On this week's edition of the South Side Sox podcast -- subscribe on iTunes or SoundCloud! -- one of the questions I answered in P.O. Sox is a popular cry: "Why is Ronald Belisario still on the team?"
The short answer: Because somebody always finds a way to be demonstrably worse than him. And this month, it's happening in triplicate.
First it was Taylor Thompson, who looks like he fits the mold of a AAAA reliever. He proved to be eminently hittable, giving up six runs on nine hits (including a homer) and four walks over 5⅓ innings. That didn't come as a surprise, but at the point he received the call, there was no harm in trying.
Andre Rienzo's flop registered as an actual stunner. Rienzo had enjoyed stretches of success as a starter before hitting a wall, so it seemed like a shift to relief might be nature running its course. Then he posted this line in three August appearances: 2.1 IP, 13 H, 10 R, 9 ER, 2 BB, 5 K, 3 HR, which was good for a 34.71 ERA.
Now it's Matt Lindstrom's turn to flatter Belisario. His return from the DL seemed rushed to me, as he alternated poor outings with encouraging ones during his rehab stint. Through three appearances with the Sox, the ugly games have a 2-1 edge. He's allowed six runs on seven hits and a walk over his last inning of work -- he didn't retire any of the four batters he faced on Monday -- which has caused his ERA to jump two runs in three days (3.26 to 5.57).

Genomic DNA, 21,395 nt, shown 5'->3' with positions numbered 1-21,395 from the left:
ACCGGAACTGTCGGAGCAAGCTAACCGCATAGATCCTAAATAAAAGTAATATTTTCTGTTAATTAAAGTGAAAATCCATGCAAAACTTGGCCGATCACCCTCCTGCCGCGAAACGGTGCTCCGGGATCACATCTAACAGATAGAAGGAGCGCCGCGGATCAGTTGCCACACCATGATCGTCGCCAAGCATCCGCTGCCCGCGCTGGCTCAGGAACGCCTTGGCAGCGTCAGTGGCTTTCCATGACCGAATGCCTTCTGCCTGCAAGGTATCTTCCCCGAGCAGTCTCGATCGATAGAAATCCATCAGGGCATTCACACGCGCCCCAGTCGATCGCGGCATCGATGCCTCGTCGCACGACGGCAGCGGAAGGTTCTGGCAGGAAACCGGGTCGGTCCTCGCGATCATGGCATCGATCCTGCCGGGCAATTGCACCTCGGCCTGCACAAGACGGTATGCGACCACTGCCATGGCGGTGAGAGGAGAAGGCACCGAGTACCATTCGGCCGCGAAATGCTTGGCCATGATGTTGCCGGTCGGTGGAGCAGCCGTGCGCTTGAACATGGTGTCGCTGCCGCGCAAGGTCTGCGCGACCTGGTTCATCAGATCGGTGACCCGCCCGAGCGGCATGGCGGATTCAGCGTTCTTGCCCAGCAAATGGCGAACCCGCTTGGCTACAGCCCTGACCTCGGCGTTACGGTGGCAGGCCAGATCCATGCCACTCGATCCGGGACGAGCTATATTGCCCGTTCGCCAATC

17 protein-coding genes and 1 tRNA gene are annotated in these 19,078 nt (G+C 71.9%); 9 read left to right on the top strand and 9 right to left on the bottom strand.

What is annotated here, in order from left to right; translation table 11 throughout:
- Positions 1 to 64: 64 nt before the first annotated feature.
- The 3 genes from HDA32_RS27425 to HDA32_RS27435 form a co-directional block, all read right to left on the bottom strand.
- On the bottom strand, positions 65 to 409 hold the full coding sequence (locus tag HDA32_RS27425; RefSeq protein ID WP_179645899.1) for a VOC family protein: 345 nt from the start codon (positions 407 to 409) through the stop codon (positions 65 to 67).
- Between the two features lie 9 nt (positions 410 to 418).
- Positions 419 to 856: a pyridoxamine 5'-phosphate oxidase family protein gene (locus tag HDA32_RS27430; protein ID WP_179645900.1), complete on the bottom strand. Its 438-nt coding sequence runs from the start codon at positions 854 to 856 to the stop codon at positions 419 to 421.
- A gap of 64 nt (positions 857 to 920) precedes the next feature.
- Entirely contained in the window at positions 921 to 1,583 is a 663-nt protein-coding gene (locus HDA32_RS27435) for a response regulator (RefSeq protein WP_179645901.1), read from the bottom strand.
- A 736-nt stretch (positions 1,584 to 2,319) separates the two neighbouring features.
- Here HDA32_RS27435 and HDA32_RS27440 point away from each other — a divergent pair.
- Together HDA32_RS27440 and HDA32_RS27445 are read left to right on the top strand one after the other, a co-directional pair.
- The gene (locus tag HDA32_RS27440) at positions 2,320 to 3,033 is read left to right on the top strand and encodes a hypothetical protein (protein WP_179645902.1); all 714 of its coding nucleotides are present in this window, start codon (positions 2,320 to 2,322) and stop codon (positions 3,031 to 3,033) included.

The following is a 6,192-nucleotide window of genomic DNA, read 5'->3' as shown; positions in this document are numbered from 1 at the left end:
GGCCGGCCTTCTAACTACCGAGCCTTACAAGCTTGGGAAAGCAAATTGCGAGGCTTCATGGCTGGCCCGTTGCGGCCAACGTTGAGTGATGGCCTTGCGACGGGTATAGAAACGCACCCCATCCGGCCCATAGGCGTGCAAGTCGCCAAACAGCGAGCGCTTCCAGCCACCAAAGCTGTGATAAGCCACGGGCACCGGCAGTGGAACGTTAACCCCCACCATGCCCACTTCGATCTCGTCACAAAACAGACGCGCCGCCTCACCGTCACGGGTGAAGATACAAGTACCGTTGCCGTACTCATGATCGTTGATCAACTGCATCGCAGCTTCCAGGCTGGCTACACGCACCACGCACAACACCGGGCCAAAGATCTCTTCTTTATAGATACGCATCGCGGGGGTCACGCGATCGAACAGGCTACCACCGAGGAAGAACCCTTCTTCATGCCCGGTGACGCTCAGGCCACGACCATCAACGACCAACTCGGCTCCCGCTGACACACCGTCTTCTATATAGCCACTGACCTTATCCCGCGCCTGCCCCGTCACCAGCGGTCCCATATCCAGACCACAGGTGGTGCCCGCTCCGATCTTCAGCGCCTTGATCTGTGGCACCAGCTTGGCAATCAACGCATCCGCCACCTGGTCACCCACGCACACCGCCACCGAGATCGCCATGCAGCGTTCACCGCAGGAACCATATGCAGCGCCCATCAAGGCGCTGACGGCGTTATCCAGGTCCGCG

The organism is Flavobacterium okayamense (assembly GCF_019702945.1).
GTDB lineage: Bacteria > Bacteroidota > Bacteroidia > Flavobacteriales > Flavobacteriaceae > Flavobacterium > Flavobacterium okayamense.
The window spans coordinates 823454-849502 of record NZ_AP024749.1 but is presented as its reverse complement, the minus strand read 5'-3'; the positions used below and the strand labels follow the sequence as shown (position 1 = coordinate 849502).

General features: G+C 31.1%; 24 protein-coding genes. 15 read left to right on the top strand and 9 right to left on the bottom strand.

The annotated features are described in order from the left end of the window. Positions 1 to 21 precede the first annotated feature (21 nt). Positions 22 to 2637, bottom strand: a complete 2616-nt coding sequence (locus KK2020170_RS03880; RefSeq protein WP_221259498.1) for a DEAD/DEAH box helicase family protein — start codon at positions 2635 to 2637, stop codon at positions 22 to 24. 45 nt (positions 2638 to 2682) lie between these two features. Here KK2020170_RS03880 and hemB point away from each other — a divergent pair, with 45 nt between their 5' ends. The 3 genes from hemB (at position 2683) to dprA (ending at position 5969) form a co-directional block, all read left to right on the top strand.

"It's a little frustrating right now," Lindstrom said. "I can get guys strike one, strike two, it's just a matter of putting them away. That's been kind of elusive for me the last couple outings. That's been kind of a tough pill to swallow, especially since the game is so close right there."
But I didn't expect much better, given the ankle injury, the long layoff, and a mixed bag at Charlotte. His command isn't there yet, and his velocity is a tick short of where it was in April and May, so can he be slotted ahead of Belisario? I wouldn't feel that great about it.
Outside of Jake Petricka and Zach Putnam (with Javy Guerra, who's on the bereavement list, running third), Robin Ventura's pitching changes are basically educated guesses. Maybe I'd avoid letting Belisario inherited runners whenever possible (thankfully Chris Sale cleaned up his own mess), but beyond that, good luck figuring it out.
And when September rolls around, an expanded roster isn't going to automatically provide answers. We've learned from this year and 2012 that chucking more un(der)qualified relievers at a shaky bullpen doesn't constitute an improvement, and making three or four pitching changes just makes bad innings harder to watch.
Then again, Ventura might end up knowing -- and distrusting -- most of the extra arms next month, which could eliminate noise. It also sets up nicely for a guy like Chris Bassitt, whom Larry mentioned on Monday. If Bassitt gets called up and shows Ventura a big arm and an ability to miss bats at the end of a season like this, Ventura may never want to let him go.